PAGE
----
Each and every one of these stories is a gem. I felt mesmerized from page one and could not put the book down. Despite their losses, these characters generally maintain a quiet dignity. There is no sentimentalism, no self-pity, no cynicism, and no railing against the bad luck that has befallen them. Haslett goes beyond those superficial emotions and takes us to a deeper place. Although the future may be one of hopelessness, the present can, at times, inspire awe. J.A. (See "The Beginnings of Grief" in this issue of TBR.)

After the Quake (stories) by Haruki Murakami: translated from the Japanese by Jay Rubin: Alfred A. Knoph, 2002

I have long been a fan of Murakami’s novels. The Wind-Up Bird Chronicle (1997), in which the protagonist spends a good part of the time sitting at the bottom of a well, stands as an all-time favorite. As one reviewer put it, your appreciation of Murakami’s work depends on how long you can handle being in that dark well. I loved the well and was quite comfortable, but others might not be. There is always a slight element of the surreal in Murakami’s work, but it is believable, and these six short stories, written after the 1995 Kobe earthquake, prove no exception. Feelings of dislocation and alienation have always been central to Murakami’s fiction, so he is working familiar ground here as he deftly explores the disturbed mental states of ordinary citizens, none of whom was in Kobe at the time, but all of whom were strongly affected in one way or another.

In the opening story, "UFO in Kushiro," a businessman’s wife becomes obsessed with watching the quake’s devastation on television, even though she knew no one there. Then suddenly she leaves her husband to begin a new life. The man’s boss asks him to deliver a mysterious package to his sister in Kushiro. He makes the trip and encounters two surprising females at the other end. In "Landscape with Flatiron" a teenaged couple befriend an older man who builds bonfires on the beach. One night the young girl forms a peculiar bond with the old man as the two sit together on the beach.

"All God’s Children Can Dance" follows twenty-five-year-old Yoshiya as he tries to track down the father he never knew. His beautiful and religiously fervent mother claims Yoshiya is the "son of God," but he suspects a local doctor. He tries to follow the doctor one day and ends up walking into an inner-city baseball field where he suddenly experiences a profound connection with the earth beneath his feet. Another profound moment occurs in "Thailand," the story of a female doctor’s holiday trip to a luxury Thai resort. Her chauffeur provides everything for her, including a trip to visit an old psychic whose message will subtly shift the focus of the doctor’s life.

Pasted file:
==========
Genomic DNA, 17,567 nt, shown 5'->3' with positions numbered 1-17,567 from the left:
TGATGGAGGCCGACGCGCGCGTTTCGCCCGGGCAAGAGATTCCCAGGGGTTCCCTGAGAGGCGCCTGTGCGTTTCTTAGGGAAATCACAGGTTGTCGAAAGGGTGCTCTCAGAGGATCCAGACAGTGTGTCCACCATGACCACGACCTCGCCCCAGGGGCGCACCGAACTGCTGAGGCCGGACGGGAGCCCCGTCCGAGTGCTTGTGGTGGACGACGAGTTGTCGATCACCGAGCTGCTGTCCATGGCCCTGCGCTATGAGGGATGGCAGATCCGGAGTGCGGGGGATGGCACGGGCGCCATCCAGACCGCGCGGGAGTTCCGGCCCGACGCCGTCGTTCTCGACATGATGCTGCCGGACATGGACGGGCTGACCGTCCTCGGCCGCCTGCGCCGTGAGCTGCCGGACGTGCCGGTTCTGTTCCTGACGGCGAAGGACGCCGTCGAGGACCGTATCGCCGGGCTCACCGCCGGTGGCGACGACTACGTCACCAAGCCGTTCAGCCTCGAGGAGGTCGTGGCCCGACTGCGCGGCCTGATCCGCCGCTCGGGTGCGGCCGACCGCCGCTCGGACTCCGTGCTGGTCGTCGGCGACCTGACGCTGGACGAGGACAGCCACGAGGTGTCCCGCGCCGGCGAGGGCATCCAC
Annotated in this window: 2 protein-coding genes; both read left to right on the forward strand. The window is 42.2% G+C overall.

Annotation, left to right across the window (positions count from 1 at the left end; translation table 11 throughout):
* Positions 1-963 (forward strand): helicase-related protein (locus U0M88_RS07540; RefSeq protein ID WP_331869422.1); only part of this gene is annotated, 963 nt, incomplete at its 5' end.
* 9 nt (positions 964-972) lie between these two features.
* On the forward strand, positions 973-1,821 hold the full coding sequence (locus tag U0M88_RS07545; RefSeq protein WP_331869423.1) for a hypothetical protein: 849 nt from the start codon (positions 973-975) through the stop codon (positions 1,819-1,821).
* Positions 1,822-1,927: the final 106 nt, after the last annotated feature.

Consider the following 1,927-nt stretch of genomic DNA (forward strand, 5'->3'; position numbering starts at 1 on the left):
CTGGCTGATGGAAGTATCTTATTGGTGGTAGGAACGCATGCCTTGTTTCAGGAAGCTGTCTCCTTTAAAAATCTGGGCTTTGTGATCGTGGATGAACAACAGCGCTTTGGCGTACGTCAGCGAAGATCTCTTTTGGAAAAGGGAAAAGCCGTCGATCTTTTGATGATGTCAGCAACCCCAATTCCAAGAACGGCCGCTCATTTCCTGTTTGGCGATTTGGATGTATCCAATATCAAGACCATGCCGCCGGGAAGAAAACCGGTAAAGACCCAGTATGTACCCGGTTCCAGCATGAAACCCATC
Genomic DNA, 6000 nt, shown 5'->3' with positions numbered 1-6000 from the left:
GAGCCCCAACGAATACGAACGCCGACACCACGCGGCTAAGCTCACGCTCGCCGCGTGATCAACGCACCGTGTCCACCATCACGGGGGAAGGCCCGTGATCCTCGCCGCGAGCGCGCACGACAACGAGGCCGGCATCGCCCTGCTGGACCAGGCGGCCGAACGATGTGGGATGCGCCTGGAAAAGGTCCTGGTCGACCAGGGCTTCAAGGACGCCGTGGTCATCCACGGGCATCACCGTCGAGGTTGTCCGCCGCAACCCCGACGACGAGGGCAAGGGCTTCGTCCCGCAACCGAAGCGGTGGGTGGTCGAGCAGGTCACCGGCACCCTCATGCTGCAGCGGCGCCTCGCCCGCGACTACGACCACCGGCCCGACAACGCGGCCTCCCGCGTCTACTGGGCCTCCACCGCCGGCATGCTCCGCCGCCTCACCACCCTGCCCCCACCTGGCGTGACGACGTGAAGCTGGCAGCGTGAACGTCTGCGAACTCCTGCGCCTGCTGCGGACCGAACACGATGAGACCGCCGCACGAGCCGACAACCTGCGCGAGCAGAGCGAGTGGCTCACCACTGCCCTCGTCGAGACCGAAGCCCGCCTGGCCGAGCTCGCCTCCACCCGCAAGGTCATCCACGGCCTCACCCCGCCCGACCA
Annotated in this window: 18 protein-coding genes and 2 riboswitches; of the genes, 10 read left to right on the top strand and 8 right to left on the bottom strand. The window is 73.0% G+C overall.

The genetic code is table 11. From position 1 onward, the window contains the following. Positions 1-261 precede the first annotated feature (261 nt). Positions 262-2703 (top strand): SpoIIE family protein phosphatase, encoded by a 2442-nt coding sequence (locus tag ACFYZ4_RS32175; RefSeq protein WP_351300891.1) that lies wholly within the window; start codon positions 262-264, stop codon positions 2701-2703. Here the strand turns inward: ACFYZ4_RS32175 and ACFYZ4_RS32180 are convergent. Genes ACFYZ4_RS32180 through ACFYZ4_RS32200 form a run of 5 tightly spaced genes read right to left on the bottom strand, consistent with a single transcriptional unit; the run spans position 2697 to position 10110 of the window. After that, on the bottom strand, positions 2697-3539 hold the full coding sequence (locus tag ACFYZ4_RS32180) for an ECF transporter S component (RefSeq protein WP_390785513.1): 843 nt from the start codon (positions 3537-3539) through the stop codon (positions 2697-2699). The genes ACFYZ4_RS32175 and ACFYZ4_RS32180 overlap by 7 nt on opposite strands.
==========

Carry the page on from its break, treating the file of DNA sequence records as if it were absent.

"Super-Frog Saves Tokyo" veers into the hallucinatory with the appearance of a man-size, upright frog who mysteriously appears in a man’s apartment one evening after work. Super-Frog says that together they must fight "Worm" - who lives in the earth beneath Tokyo - in order to prevent his unleashing a devastating earthquake. It may sound silly, but the deadpan mix of fantasy and reality perfectly captures the mood of displacement and the story’s denouement lifts it to another level. The final story, "Honey Pie," is about a short-story writer, the self-deprecating Junpei, who tries to weave a story together for the daughter of the woman he loves, drawing from his own life to shape it. As Junpei says: "I want to write stories that are different from the ones I’ve written so far . . . I want to write about people who dream and wait for the night to end, who long for the light so they can hold the ones they love. But right now I have to stay here and keep watch over this woman and this girl."

These stories were all written before 9/11, but Americans can now understand the trauma and sense of unreality that grips a nation after momentous tragedy (on the heels of Kobe came the subway gassing in Tokyo). Emotional scars run deep and feelings of loss and emptiness penetrate the psyche. These stories show how average citizens, removed from the centers of tragedy, are nonetheless deeply and eerily affected. J.A.

Ride The Pink Horse by Dorothy B. Hughes: Canongate, 2002

No, this is not, as the title might suggest, another book of gay erotica, but rather a chance, thanks to Canongate, to rediscover a classic crime novel from 1946. I am not using the term ‘classic’ lightly either; this is a superb book that is still fresh and vibrant nearly sixty years on.